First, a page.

Friday, September 08, 2006

Back with Friday Poetry Blogging - "Barbie Doll"

Marge Piercy's "Barbie Doll"

This girlchild was born as usual
and presented dolls that did pee-pee
and miniature GE stoves and irons
and wee lipsticks the color of cherry candy.
Then in the magic of puberty, a classmate said:
You have a great big nose and fat legs.

She was healthy, tested intelligent,
possessed strong arms and back,
abundant sexual drive and manual dexterity.
She went to and fro apologizing.
Everyone saw a fat nose on thick legs.

She was advised to play coy,
exhorted to come on hearty,
exercise, diet, smile and wheedle.
Her good nature wore out
like a fan belt.
So she cut off her nose and her legs
and offered them up.

In the casket displayed on satin she lay
with the undertaker's cosmetics painted on,
a turned-up putty nose,
dressed in a pink and white nightie.
Doesn't she look pretty? everyone said.
Consummation at last.
To every woman a happy ending.

Despite not yet being dead for 300+ years, Marge Piercy rocks! I love the intensity of this poem. The enjambment of "cut off her nose and her legs / and offered them up" works so perfectly for me. I find it really difficult to describe why a poem works for me without going on at length (a problem when I teach poetry classes!), but the imagery here, and the short cut lines, especially some lines, I find really strong. I also love the line "consummation at last" for all the meanings of consummation.

I love the way she uses the iconic Barbie Doll here in the title to set up the problem of how an individual girl's experience plays out.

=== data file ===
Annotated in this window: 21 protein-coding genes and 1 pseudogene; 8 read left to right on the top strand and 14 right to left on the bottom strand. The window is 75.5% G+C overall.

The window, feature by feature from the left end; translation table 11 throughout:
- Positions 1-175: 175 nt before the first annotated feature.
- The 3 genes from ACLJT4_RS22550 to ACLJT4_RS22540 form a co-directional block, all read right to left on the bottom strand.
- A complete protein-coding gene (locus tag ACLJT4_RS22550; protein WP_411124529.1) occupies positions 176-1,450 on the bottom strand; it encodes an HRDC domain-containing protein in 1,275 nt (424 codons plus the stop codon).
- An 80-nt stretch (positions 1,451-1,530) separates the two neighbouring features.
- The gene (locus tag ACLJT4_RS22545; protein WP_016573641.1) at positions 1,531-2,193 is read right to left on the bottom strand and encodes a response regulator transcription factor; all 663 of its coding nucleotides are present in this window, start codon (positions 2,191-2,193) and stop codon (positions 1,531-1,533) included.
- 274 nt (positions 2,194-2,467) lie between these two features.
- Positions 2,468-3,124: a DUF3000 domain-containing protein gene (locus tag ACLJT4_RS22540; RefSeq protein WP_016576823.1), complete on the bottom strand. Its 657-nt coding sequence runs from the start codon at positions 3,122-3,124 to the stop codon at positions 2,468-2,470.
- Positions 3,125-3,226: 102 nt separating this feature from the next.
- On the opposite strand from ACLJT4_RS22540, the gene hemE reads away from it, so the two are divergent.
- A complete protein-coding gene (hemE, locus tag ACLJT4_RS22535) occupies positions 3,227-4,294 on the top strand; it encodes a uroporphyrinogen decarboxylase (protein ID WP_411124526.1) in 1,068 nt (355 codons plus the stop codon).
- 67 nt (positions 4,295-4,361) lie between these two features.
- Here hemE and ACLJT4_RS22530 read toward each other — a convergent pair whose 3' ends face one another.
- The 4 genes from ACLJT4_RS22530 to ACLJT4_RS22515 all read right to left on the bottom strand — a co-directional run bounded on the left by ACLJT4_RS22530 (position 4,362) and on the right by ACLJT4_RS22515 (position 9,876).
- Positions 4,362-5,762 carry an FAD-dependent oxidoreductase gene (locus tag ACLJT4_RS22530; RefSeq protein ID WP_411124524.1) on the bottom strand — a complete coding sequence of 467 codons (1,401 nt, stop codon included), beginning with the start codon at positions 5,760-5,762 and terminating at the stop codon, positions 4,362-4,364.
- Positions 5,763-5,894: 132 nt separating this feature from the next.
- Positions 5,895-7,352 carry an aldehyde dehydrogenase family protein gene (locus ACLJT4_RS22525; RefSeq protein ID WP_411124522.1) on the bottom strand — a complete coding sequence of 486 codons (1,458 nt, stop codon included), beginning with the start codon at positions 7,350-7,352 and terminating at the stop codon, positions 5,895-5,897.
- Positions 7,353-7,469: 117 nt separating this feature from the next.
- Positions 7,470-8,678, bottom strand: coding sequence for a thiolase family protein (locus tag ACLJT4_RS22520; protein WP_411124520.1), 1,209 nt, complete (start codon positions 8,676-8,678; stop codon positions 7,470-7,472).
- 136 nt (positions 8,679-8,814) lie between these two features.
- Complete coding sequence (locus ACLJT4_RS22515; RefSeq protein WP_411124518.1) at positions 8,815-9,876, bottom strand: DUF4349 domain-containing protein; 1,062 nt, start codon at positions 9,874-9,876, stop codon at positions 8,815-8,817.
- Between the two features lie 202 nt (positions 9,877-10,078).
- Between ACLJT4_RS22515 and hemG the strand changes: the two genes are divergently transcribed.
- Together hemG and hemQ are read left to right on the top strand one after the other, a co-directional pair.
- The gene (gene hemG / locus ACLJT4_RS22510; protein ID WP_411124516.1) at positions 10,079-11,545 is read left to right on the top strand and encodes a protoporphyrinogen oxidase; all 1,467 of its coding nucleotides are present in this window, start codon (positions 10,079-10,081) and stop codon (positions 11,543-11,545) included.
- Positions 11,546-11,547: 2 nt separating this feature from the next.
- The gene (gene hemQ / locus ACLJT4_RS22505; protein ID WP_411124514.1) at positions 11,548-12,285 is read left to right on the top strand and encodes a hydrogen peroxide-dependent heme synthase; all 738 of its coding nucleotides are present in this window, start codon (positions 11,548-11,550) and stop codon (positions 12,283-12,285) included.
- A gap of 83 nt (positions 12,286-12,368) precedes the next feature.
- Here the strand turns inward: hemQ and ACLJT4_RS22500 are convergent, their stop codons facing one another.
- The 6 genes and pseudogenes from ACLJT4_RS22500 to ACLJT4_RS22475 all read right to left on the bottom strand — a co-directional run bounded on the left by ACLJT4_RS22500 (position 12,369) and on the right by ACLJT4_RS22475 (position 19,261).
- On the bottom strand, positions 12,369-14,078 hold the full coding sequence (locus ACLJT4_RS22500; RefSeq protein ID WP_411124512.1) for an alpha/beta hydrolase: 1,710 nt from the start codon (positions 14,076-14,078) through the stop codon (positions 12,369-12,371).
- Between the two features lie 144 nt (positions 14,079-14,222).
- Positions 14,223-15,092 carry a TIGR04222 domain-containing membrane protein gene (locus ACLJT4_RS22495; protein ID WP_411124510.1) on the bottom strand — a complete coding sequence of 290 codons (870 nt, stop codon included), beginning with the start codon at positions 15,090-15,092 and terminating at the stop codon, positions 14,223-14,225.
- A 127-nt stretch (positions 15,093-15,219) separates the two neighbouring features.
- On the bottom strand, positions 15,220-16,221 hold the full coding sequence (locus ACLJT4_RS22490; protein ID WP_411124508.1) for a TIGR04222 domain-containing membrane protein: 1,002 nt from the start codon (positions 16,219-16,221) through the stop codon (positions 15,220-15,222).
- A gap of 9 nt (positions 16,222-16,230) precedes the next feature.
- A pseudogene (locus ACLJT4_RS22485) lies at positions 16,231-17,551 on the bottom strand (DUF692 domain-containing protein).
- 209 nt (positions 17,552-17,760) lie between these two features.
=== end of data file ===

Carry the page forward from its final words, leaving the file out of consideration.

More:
I find the poem painful, but in a good way, I suppose.

I worry sometimes about self-destructive attitudes and behaviors in college women, about literalizing the metaphor of cutting, about hurting themselves cruelly because they don't see alternatives.

And yet. I had a great discussion today in my body class about the introduction to Thomas Laqueur's Making Sex, and the ways female orgasm is mis/understood culturally, and how our concepts of sexuality work into our experience of self. Despite the difficulties of the readings, I think they actually got into them. So I have hope.


  1. I had forgotten this poem. I read it a long time ago. I remember how hard that second verse hit me -- how it didn't matter how smart a woman is, how strong she was, how good she was. All that mattered was her fat legs. I remember (I was about sixteen when I read this) sitting in the hallway of my high school sitting reading this trying to get past that verse and not being able to.

  2. I'm taking this poem now at the university in a poetry course among more than 57 poems!

    I'm an external student and I study by myself. So that's how I dropped in here, searching the net for some free notes!